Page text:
Originally published by Lisa Heidke at LisaHeidke.com July 2012
Welcome, Justin Sheedy!
Sydney author, Justin Sheedy, and I met in May at the Gloucester Writers’ Festival and hit it off immediately. I particularly like his wicked sense of humour and am thrilled that Justin has taken time out to chat about his latest novel, Nor the Years Condemn.
Thanks for popping by, Justin. Tell us about the writing of Nor the Years Condemn…
Justin: Writing is a world of creativity, hard work and fear. When I was writing Nor the Years Condemn I feared, given its subject matter, that it might be considered a “boys’ book”…
It’s an historical fiction based on the true story of the young Australians who flew Spitfires against Nazi Germany in World War II. So it’s to my huge relief that this story of shining young men has proven a story with profound appeal for female readers. And the young men on whom my story is based really were the “shining ones”; to fly the iconic Spitfire they could be nothing less. And what do you get when you write about how the “best & brightest” of a generation ironically picked one of the fastest ways to die of the War? You get a heart-rending read. My story’s main character is 20-year-old Sydney law student and rugby star, Daniel Quinn. Flanked by the often hilarious young men of his elite ilk, he leaves his peacetime life behind to fight tyranny in my portrait of doomed, brilliant youth. I’m passionate to tell their story as it’s Our story – a story in our great Anzac tradition though which remains untold and which is so exciting, so tragic, in a word so dramatic as to defy belief. Yet it’s true.
My hope with Nor the Years Condemn is to bring to life this stunning chapter of our history by putting readers “in-the-cockpit” with white-knuckle flying sequences based on the things that young Australians actually DID. But more than that. Nor the Years Condemn is equally a portrait of the mothers cursed to relinquish their wonderful sons to war, of first love, of strategic deception and betrayal, of brotherhood and once-in-a-lifetime friendship on a knife’s edge. As per the title, it’s a story of shining young men destined never to become old, and of those who do: the survivors ‘condemned by the years’, and to their memory of friends who remain forever young.
Kathy Mexted, Australian pilot, media presenter, journalist and mother, recently reviewed Nor the Years Condemn. As she began to read it, her own son had just applied for the modern-day Royal Australian Air Force. Kathy writes…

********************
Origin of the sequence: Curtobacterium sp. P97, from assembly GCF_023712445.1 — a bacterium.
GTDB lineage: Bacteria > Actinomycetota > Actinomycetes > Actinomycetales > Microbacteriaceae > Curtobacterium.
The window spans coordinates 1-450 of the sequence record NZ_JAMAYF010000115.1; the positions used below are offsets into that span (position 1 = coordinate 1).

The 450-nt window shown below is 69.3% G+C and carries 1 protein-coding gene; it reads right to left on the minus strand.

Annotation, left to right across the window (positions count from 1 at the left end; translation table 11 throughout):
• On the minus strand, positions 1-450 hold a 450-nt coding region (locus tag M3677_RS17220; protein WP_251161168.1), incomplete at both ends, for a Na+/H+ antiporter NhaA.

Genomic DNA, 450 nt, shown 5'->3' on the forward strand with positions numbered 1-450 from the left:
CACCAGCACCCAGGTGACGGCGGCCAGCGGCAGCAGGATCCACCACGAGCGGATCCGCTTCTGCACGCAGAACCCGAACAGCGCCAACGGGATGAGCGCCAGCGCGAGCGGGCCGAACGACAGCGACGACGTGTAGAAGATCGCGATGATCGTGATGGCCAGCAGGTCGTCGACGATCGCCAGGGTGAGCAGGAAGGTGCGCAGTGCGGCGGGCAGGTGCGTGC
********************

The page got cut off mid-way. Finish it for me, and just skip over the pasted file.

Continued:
“I scrolled through the first couple of chapters and dissolved into tears when I got to the part about the recently graduated RAAF pilot arriving home for Christmas and greeting his mother. ‘…and in that instant she knew she had lost her Danny.’”
Getting anyone to cry, especially a reviewer, is a huge endorsement.
I’m delighted that Kathy enjoyed what she calls my story’s “strong female characters”, particularly Daniel Quinn’s mother, a figure I was adamant to include as for every shining young man who flew a Spitfire there was a mother who had to let him go.
I also feature Daniel’s (first) girlfriends, both dominant characters within the story in ways that expose the underlying nature of war itself and its true “pawns”. The sexual aspects of the story also serve to highlight the extreme young age of its key characters, many of whom must go to war, tragically, without ever losing their virginity. Indeed, I intend the story’s sexual angles to highlight what its young characters SHOULD have been doing instead of going to war. (Those with a penchant for a degree of raunch should appreciate my based-on-fact portrait of “life’s-too-short” wartime England.) Though one of my personal favourite characters within the story is Virginie Piquot, a French girl in her early teens whose character serves to portray the nature of injustice, resistance against it, and the plight of the innocent victims of war.
There really is something for everyone in your novel.
I hope so. Nor the Years Condemn is a story of the magic of flight and, in addition to Kathy Mexted’s quite emotional response to it, she calls it “informative, entertaining and fast”, describing it as “moving along like a film”. Her verdict? “What a ripper!”
And reader reviews have been positive too, again, not just from male readers but women too?
Yes, I had one from Rochelle Lancaster, Melbourne, who wrote: “Not only for the boys, everyone will take something away from this. Could definitely see this made into a miniseries or movie… very hard to put down.”
Though Nor the Years Condemn is an ‘Australian story’, it has also been well-received by international readers too. Celia Byrnes from Iowa, USA, calls it “A gripping story of war, love, loss and survival.” Denise Boneham from the UK writes: “I laughed and cried” and pleads for the Sequel. Is there a sequel in the works?
Yes, I am currently working on it!
Great to hear. We’ll let Stephanie Speakman of Cape Cod, USA, have the last words: “A war story, a love story and, above all, an historically correct, beautifully crafted novel. The darkest days of 1943 are resurrected by the memorable characters as the plot moves from Sydney to London and the skies above. Five stars!”
All I can say is THANKS, girls. Especially to you, Lisa Heidke.
To read another interview with Justin, click HERE